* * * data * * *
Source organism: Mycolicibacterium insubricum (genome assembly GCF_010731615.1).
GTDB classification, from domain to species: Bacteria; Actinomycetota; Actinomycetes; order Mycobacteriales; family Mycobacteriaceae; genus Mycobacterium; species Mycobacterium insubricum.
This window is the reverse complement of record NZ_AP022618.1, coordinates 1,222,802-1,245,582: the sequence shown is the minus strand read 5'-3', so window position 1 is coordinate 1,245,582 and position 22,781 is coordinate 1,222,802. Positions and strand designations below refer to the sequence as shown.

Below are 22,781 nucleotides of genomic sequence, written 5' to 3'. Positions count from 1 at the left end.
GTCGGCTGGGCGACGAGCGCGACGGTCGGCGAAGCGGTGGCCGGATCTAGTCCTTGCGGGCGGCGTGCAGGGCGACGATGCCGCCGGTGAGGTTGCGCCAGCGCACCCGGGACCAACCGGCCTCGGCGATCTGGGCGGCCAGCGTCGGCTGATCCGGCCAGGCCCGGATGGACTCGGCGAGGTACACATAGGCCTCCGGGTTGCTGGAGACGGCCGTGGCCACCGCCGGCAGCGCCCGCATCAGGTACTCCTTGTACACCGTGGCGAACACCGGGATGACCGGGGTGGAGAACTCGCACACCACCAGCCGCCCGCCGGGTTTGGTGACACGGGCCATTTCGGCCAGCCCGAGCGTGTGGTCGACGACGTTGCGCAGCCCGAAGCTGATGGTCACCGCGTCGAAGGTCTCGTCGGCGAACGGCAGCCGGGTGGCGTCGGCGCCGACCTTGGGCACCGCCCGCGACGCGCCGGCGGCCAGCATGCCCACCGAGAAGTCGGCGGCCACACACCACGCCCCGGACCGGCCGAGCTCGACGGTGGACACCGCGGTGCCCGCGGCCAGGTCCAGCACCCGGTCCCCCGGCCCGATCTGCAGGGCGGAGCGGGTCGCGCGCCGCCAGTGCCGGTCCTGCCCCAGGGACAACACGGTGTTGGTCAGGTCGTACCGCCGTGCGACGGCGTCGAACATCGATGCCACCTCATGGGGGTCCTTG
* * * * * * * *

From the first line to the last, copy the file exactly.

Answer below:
Source organism: Mycolicibacterium insubricum (genome assembly GCF_010731615.1).
GTDB classification, from domain to species: Bacteria; Actinomycetota; Actinomycetes; order Mycobacteriales; family Mycobacteriaceae; genus Mycobacterium; species Mycobacterium insubricum.
This window is the reverse complement of record NZ_AP022618.1, coordinates 1,222,802-1,245,582: the sequence shown is the minus strand read 5'-3', so window position 1 is coordinate 1,245,582 and position 22,781 is coordinate 1,222,802. Positions and strand designations below refer to the sequence as shown.

Below are 22,781 nucleotides of genomic sequence, written 5' to 3'. Positions count from 1 at the left end.
GTCGGCTGGGCGACGAGCGCGACGGTCGGCGAAGCGGTGGCCGGATCTAGTCCTTGCGGGCGGCGTGCAGGGCGACGATGCCGCCGGTGAGGTTGCGCCAGCGCACCCGGGACCAACCGGCCTCGGCGATCTGGGCGGCCAGCGTCGGCTGATCCGGCCAGGCCCGGATGGACTCGGCGAGGTACACATAGGCCTCCGGGTTGCTGGAGACGGCCGTGGCCACCGCCGGCAGCGCCCGCATCAGGTACTCCTTGTACACCGTGGCGAACACCGGGATGACCGGGGTGGAGAACTCGCACACCACCAGCCGCCCGCCGGGTTTGGTGACACGGGCCATTTCGGCCAGCCCGAGCGTGTGGTCGACGACGTTGCGCAGCCCGAAGCTGATGGTCACCGCGTCGAAGGTCTCGTCGGCGAACGGCAGCCGGGTGGCGTCGGCGCCGACCTTGGGCACCGCCCGCGACGCGCCGGCGGCCAGCATGCCCACCGAGAAGTCGGCGGCCACACACCACGCCCCGGACCGGCCGAGCTCGACGGTGGACACCGCGGTGCCCGCGGCCAGGTCCAGCACCCGGTCCCCCGGCCCGATCTGCAGGGCGGAGCGGGTCGCGCGCCGCCAGTGCCGGTCCTGCCCCAGGGACAACACGGTGTTGGTCAGGTCGTACCGCCGTGCGACGGCGTCGAACATCGATGCCACCTCATGGGGGTCCTTG